The Biden administration is proposing several changes aimed at boosting access to high-quality, affordable health insurance through Affordable Care Act marketplaces, according to a proposed rule released Monday.
CMS wants to give people an additional 30 days to enroll in marketplace plans by expanding the annual enrollment period. It currently starts on November 1 and ends December 15, but the new plan would give people until January 15 to enroll in coverage beginning in 2022. The agency also plans to establish a monthly special enrollment period to allow people with low incomes more opportunities to enroll in a premium-free silver plan.
In addition, the proposed rule would reinstate requirements that ensure ACA navigators educate consumers and assist them with some post-enrollment topics, including the eligibility appeals process and how to use their coverage.
"These proposed changes would provide consumers greater access to coverage through, for example, greater education and outreach, improve affordability for consumers, reduce administrative burden for issuers and consumers, and improve program integrity," the proposed rule said.
Comments on the proposed rule are due July 28.
CMS also wants to end a Trump-era policy that allows states to privatize their marketplace exchanges by enabling consumers to buy marketplace plans directly from insurance companies and brokers instead of going through a federal- or state-based exchange. The agency signed off on the current policy in January, shortly before former President Donald Trump left office, and after it gave Georgia an exemption to pursue a similar plan.
Under the Trump administration, CMS had argued the policy could lower healthcare spending by encouraging competition among insurers and lowering premiums for consumers. But critics of the privatization plan said it would confuse consumers and that brokers might take advantage of consumers by steering them into more profitable plans.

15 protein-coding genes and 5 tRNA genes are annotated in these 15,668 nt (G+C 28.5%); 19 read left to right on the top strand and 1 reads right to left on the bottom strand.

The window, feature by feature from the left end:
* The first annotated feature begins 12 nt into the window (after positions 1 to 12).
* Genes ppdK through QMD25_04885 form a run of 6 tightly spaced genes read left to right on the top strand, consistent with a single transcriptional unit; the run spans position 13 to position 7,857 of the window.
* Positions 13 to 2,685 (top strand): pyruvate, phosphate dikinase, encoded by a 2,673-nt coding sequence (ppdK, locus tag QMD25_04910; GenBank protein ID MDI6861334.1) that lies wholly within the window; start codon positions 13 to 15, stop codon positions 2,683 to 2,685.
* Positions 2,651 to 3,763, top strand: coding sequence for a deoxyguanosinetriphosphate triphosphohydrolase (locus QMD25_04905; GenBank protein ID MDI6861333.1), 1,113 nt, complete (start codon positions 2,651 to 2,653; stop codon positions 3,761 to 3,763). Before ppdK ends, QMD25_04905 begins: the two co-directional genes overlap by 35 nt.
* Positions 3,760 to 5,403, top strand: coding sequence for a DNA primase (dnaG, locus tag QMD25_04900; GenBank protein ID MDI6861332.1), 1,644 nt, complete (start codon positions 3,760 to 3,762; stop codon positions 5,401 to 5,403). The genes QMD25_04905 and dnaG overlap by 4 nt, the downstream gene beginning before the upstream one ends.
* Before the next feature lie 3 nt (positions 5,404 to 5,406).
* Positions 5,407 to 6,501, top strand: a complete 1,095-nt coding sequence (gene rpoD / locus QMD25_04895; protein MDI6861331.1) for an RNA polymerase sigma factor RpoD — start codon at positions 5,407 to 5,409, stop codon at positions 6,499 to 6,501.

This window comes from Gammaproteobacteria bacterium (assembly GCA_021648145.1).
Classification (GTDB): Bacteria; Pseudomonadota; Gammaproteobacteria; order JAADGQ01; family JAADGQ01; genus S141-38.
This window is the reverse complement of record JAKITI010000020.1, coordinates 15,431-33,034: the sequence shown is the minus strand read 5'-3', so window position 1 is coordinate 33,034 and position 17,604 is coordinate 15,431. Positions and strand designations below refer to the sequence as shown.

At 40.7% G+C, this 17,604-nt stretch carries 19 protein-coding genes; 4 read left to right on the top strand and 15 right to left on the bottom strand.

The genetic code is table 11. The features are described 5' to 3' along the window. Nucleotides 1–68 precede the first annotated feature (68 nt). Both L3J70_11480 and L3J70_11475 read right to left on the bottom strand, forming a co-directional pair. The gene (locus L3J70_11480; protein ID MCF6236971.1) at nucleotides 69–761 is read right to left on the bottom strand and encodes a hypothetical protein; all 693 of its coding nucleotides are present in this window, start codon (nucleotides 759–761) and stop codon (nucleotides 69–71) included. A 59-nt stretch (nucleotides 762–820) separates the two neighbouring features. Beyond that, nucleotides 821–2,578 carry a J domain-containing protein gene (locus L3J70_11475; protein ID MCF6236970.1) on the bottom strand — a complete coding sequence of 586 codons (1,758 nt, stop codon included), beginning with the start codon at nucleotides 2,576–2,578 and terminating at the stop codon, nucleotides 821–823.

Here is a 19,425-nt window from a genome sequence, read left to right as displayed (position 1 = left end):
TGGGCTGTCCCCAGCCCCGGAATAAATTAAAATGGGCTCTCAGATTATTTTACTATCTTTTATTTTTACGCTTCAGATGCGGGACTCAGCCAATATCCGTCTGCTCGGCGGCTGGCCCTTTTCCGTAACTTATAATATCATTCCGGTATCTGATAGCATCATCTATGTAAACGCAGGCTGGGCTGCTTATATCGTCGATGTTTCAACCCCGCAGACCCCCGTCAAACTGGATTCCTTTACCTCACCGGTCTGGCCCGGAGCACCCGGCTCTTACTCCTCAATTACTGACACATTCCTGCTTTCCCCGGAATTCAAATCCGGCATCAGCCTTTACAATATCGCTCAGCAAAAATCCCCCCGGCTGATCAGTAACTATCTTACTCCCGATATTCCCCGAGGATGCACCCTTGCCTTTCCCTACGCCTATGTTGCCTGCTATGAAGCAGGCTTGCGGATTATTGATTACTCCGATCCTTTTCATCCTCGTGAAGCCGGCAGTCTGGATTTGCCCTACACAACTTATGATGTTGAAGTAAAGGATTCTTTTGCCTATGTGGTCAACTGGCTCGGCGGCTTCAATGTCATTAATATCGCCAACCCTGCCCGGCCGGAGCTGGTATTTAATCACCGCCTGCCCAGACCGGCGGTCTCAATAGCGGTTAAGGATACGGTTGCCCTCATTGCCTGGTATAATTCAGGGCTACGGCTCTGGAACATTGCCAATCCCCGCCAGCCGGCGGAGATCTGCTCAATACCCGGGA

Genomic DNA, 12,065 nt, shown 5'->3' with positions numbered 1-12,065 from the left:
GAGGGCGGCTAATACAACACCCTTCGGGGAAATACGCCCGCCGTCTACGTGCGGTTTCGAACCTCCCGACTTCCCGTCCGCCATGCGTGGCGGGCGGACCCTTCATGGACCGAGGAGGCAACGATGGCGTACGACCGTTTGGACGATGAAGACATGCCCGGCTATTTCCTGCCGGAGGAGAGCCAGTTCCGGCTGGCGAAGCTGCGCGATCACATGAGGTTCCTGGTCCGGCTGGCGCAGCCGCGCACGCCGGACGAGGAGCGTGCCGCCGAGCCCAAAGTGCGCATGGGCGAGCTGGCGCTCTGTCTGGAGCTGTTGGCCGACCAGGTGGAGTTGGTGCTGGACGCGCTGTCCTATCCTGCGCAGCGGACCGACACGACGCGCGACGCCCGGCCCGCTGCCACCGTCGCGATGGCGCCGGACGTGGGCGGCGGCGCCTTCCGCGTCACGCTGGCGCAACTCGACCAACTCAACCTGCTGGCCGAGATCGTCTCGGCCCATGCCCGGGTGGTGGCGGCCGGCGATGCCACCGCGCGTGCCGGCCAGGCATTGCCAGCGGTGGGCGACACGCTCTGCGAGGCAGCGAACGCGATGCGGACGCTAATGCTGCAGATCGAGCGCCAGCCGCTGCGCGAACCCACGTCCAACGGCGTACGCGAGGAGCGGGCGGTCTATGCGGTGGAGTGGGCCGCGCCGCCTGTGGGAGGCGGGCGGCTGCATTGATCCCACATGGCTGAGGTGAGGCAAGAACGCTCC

CMS said revoking the option shouldn't have many real-world effects since no state has expressed interested in pursuing it yet. The Biden administration is reviewing Georgia's waiver.
In addition, the proposed rule would revoke the Trump administration's 2018 guidance on Section 1332 waivers, which allow states to experiment with new ways of providing coverage through ACA marketplaces. The Biden administration said the 2018 guidance could lead to coverage losses and worsen health disparities.
"The departments also encourage states to develop waiver proposals that diminish barriers to opportunities and benefits such as health insurance coverage for people of color and other underserved groups. For example, states may include waiver programs that increase plan options for comprehensive coverage, reduce premiums, improve affordability, as well as address social determinants of health," the rule said.
The agency also plans to increase marketplace user fees, increasing them from 2.25% to 2.75% of premiums for federally-facilitated marketplaces and from 1.75% to 2.25% state-based exchanges.